The Cambridge Analytica row strikes again, and this time it’s the users of Twitter who are showing their outrage after news came that the Twitter Inc. had sold data access to the very same Cambridge University Academic who siphoned up Facebook user’s data.
Aleksandr Kogan, the man who started it all by creating a Facebook personality quiz which siphoned off user data which was later exploited by Cambridge Analytica, had established his commercial venture called Global Science Research (GSR). This GSR was given access for one day in 2015 to large-scale public Twitter data according to the social media platform.
The social media platform offered a half-hearted statement to Bloomberg saying, “In 2015, GSR did have one-time API access to a random sample of public tweets from a five-month period from December 2014 to April 2015.”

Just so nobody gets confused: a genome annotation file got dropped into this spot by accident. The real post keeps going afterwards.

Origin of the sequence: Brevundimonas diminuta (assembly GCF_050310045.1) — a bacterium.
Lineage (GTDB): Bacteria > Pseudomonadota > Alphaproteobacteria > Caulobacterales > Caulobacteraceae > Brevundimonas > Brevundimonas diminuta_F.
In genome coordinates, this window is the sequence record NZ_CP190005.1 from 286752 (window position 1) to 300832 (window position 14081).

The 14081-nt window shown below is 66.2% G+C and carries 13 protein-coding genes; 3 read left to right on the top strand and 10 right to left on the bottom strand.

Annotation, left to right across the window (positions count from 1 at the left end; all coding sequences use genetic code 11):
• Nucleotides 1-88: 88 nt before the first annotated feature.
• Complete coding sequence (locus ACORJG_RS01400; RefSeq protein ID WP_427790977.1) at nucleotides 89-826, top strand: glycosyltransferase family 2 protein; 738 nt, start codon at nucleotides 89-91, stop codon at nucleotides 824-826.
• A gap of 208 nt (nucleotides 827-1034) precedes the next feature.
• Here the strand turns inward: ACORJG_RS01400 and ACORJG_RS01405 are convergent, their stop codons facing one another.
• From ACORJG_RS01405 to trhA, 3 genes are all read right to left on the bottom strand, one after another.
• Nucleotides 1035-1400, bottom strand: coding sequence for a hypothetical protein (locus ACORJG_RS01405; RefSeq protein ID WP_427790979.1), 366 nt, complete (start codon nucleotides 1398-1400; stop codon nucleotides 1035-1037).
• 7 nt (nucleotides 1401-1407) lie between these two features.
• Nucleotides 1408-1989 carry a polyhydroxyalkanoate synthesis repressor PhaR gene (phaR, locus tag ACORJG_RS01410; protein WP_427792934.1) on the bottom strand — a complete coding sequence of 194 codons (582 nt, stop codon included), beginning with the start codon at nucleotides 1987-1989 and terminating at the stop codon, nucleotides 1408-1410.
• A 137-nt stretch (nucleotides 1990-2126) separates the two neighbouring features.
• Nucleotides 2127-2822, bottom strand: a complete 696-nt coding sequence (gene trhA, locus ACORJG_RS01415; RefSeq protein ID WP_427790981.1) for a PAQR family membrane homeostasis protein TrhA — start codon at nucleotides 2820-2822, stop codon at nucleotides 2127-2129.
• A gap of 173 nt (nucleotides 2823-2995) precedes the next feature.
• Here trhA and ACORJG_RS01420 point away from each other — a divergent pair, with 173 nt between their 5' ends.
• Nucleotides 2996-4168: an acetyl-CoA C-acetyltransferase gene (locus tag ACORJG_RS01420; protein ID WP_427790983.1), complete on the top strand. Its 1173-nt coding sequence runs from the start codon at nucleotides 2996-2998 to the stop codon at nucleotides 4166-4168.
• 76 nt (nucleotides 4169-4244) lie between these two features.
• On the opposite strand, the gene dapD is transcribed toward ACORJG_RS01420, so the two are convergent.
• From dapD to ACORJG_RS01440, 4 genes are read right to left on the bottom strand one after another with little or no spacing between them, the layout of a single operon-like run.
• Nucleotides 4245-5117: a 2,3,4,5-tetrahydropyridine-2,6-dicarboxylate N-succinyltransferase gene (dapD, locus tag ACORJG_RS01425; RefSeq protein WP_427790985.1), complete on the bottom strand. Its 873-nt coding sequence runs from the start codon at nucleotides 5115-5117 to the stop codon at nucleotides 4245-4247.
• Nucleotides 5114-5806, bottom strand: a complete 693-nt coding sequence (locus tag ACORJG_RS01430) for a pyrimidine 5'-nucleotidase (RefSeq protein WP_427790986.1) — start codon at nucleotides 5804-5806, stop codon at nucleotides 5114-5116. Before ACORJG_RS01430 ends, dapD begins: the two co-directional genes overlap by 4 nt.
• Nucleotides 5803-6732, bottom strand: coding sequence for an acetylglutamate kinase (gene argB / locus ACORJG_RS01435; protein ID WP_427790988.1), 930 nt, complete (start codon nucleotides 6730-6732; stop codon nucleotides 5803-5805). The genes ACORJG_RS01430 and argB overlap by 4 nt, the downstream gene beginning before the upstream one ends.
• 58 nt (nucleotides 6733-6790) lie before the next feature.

Moreover, “Based on the recent reports, we conducted our internal review and did not find any access to private data about people who use Twitter.”
The firm has since struck off Cambridge Analytica and its associates from its list of advertisers. As for GSR, the firm only mentioned that the firm had paid for the access and refused to offer any more details.
According to its practice, social media platform does facilitate select firms, developers, users access to their public data via APIs or programs that the requests and delivers data. The idea is that the company makes a profit from selling the data, while organizations upon purchase usually tend to use the data to analyze customer loyalty, engagement, and other factors.
However, it is strictly against its policy as well as against the law of the land for Twitter to offer direct messaging data of the users up for sale. The social media platform’s “data licensing and other revenue” is thriving and is churning out a whopping $90 million in the first quarter. However, it will be catastrophic for the publicly traded company if it came into light that it had sold private user data, or anyone was able to get private messaging data of Twitter users by some loophole that was in Twitter’s algorithm.